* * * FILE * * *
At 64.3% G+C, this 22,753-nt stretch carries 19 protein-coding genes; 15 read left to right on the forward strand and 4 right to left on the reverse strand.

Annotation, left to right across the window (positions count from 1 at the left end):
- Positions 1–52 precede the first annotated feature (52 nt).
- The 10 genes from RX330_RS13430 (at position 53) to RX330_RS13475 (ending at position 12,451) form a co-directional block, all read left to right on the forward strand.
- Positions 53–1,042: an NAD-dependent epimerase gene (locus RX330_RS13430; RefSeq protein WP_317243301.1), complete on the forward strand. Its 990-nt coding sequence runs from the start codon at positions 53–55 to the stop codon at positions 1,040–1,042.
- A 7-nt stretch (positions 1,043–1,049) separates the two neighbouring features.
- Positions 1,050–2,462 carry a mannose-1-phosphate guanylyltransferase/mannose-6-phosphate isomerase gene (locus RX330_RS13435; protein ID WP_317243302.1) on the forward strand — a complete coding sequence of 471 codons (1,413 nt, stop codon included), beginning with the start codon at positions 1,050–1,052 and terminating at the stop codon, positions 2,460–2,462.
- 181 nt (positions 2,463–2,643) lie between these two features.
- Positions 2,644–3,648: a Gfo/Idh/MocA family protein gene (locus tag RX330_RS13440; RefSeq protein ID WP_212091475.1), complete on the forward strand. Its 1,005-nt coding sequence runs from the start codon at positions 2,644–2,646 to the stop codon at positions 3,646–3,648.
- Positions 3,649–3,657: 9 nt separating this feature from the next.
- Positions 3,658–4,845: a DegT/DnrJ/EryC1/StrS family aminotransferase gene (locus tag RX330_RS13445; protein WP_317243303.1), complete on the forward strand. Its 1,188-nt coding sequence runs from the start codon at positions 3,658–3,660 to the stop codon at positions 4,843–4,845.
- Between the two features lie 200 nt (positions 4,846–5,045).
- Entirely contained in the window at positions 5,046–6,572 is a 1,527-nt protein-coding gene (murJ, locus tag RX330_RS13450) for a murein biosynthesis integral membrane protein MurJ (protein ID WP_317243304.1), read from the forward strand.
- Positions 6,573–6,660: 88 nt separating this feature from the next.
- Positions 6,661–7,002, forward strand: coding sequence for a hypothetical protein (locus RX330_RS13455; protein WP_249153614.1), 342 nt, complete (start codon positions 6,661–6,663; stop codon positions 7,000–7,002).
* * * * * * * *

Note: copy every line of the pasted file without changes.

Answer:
At 64.3% G+C, this 22,753-nt stretch carries 19 protein-coding genes; 15 read left to right on the forward strand and 4 right to left on the reverse strand.

Annotation, left to right across the window (positions count from 1 at the left end):
- Positions 1–52 precede the first annotated feature (52 nt).
- The 10 genes from RX330_RS13430 (at position 53) to RX330_RS13475 (ending at position 12,451) form a co-directional block, all read left to right on the forward strand.
- Positions 53–1,042: an NAD-dependent epimerase gene (locus RX330_RS13430; RefSeq protein WP_317243301.1), complete on the forward strand. Its 990-nt coding sequence runs from the start codon at positions 53–55 to the stop codon at positions 1,040–1,042.
- A 7-nt stretch (positions 1,043–1,049) separates the two neighbouring features.
- Positions 1,050–2,462 carry a mannose-1-phosphate guanylyltransferase/mannose-6-phosphate isomerase gene (locus RX330_RS13435; protein ID WP_317243302.1) on the forward strand — a complete coding sequence of 471 codons (1,413 nt, stop codon included), beginning with the start codon at positions 1,050–1,052 and terminating at the stop codon, positions 2,460–2,462.
- 181 nt (positions 2,463–2,643) lie between these two features.
- Positions 2,644–3,648: a Gfo/Idh/MocA family protein gene (locus tag RX330_RS13440; RefSeq protein ID WP_212091475.1), complete on the forward strand. Its 1,005-nt coding sequence runs from the start codon at positions 2,644–2,646 to the stop codon at positions 3,646–3,648.
- Positions 3,649–3,657: 9 nt separating this feature from the next.
- Positions 3,658–4,845: a DegT/DnrJ/EryC1/StrS family aminotransferase gene (locus tag RX330_RS13445; protein WP_317243303.1), complete on the forward strand. Its 1,188-nt coding sequence runs from the start codon at positions 3,658–3,660 to the stop codon at positions 4,843–4,845.
- Between the two features lie 200 nt (positions 4,846–5,045).
- Entirely contained in the window at positions 5,046–6,572 is a 1,527-nt protein-coding gene (murJ, locus tag RX330_RS13450) for a murein biosynthesis integral membrane protein MurJ (protein ID WP_317243304.1), read from the forward strand.
- Positions 6,573–6,660: 88 nt separating this feature from the next.
- Positions 6,661–7,002, forward strand: coding sequence for a hypothetical protein (locus RX330_RS13455; protein WP_249153614.1), 342 nt, complete (start codon positions 6,661–6,663; stop codon positions 7,000–7,002).